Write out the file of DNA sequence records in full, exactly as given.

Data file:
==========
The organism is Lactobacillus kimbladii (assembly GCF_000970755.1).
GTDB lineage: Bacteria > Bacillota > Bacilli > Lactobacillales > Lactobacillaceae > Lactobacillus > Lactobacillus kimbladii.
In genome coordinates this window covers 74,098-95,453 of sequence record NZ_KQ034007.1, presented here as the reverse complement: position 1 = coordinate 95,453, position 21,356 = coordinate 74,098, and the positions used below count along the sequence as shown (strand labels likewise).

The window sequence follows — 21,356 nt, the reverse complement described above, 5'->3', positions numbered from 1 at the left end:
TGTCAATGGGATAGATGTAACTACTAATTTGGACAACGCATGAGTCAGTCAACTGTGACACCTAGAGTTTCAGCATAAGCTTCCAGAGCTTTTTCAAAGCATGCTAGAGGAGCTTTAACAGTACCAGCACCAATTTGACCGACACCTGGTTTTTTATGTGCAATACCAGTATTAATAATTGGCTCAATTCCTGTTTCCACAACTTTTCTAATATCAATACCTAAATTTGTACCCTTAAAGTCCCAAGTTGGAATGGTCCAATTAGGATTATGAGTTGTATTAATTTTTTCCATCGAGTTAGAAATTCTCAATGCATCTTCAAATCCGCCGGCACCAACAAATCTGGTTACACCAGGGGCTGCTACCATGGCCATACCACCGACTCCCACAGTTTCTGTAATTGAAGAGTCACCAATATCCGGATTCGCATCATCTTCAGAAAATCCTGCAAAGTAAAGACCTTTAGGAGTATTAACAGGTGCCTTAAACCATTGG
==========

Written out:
The organism is Lactobacillus kimbladii (assembly GCF_000970755.1).
GTDB lineage: Bacteria > Bacillota > Bacilli > Lactobacillales > Lactobacillaceae > Lactobacillus > Lactobacillus kimbladii.
In genome coordinates this window covers 74,098-95,453 of sequence record NZ_KQ034007.1, presented here as the reverse complement: position 1 = coordinate 95,453, position 21,356 = coordinate 74,098, and the positions used below count along the sequence as shown (strand labels likewise).

The window sequence follows — 21,356 nt, the reverse complement described above, 5'->3', positions numbered from 1 at the left end:
TGTCAATGGGATAGATGTAACTACTAATTTGGACAACGCATGAGTCAGTCAACTGTGACACCTAGAGTTTCAGCATAAGCTTCCAGAGCTTTTTCAAAGCATGCTAGAGGAGCTTTAACAGTACCAGCACCAATTTGACCGACACCTGGTTTTTTATGTGCAATACCAGTATTAATAATTGGCTCAATTCCTGTTTCCACAACTTTTCTAATATCAATACCTAAATTTGTACCCTTAAAGTCCCAAGTTGGAATGGTCCAATTAGGATTATGAGTTGTATTAATTTTTTCCATCGAGTTAGAAATTCTCAATGCATCTTCAAATCCGCCGGCACCAACAAATCTGGTTACACCAGGGGCTGCTACCATGGCCATACCACCGACTCCCACAGTTTCTGTAATTGAAGAGTCACCAATATCCGGATTCGCATCATCTTCAGAAAATCCTGCAAAGTAAAGACCTTTAGGAGTATTAACAGGTGCCTTAAACCATTGG